They were pens, I tell you; not pieces of silver!
By Diogenes (articles ) | Mar 24, 2010
When he signed the health-care reform bill, President Obama gave commemorative pens-- the traditional gifts for people who were instrumental in securing the passage of legislation-- to 18 members of Congress and of his administration, and just 2 outsiders. They were: Vicki Kennedy, the widow of Senator Ted Kennedy, for whom health-care reform was a lifelong crusade; and Sister Carol Keehan, the president of the Catholic Health Association, whose organization undercut the US bishops' efforts to protect human life and Christian consciences.
Altogether the President passed out 20 pens. Pens, I said-- not pieces of silver.
Today President Obama signed the executive order which gave Democratic lawmakers a pretext for supporting the bill. Although meaningless in fact, this executive order was explained to the public as a measure that would allow passage of the bill while satisfying pro-life concerns. Sister Keehan was not invited to today's signing ceremony.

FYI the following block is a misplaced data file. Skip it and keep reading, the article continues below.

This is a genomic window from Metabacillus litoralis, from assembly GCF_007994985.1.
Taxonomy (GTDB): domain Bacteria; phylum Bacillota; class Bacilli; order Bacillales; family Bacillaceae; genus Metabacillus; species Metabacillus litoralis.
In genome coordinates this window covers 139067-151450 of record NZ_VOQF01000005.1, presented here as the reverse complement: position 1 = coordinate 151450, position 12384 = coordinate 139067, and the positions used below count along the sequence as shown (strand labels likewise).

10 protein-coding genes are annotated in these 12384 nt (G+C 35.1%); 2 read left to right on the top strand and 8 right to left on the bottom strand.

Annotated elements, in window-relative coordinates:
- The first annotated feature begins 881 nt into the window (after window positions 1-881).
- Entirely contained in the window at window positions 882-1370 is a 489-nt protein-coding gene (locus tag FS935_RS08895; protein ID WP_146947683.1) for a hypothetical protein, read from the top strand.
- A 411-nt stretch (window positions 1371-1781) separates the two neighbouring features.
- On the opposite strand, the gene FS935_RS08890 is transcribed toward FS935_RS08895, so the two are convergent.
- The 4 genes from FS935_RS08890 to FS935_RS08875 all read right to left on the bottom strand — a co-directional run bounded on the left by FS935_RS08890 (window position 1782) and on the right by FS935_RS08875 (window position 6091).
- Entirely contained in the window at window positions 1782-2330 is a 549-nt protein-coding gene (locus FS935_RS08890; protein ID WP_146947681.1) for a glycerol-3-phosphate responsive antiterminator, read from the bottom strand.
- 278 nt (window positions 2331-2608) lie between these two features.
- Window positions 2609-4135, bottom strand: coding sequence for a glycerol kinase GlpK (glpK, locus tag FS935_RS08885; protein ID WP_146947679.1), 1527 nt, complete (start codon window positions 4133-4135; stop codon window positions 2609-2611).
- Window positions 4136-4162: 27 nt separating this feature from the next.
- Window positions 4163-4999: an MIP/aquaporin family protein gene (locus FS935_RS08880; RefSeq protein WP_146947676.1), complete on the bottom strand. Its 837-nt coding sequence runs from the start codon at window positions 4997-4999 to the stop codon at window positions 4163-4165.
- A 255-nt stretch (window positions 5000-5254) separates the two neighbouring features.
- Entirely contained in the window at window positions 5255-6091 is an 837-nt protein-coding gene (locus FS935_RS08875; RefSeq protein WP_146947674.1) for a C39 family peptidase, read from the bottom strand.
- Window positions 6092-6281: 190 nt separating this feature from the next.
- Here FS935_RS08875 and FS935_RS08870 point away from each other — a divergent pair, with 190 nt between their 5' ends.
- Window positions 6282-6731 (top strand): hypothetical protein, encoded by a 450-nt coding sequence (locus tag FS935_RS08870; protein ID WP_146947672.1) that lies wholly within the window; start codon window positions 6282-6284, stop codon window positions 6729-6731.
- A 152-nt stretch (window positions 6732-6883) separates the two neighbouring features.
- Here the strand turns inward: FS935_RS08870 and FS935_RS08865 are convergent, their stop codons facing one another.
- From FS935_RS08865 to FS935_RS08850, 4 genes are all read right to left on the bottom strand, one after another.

An appeal from our founder, Dr. Jeffrey Mirus:
Dear reader: If you found the information on this page helpful in your pursuit of a better Catholic life, please support our work with a donation. Your donation will help us reach seven million Truth-seeking readers worldwide this year. Thank you!
Progress toward our September expenses ($33,004 to go):
All comments are moderated. To lighten our editing burden, only current donors are allowed to Sound Off. If you are a donor, log in to see the comment form; otherwise please support our work, and Sound Off!
Posted by: rosalia1402 -
Mar. 25, 2010 10:21 AM ET USA
No surprise about Sister Keehan. She is representative of those religious who have become a law unto themselves, and undercutting the bishops is and always will be a perverse victory for them. They are feminists to the core.
Posted by: Frodo1945 -
Mar. 24, 2010 6:32 PM ET USA
He signed it behind closed doors, in darkness to the American people. He did not see the EO as something to be proud of, rather something to be ashamed of. I wonder if he had his fingers crossed behind his back when he signed it!!!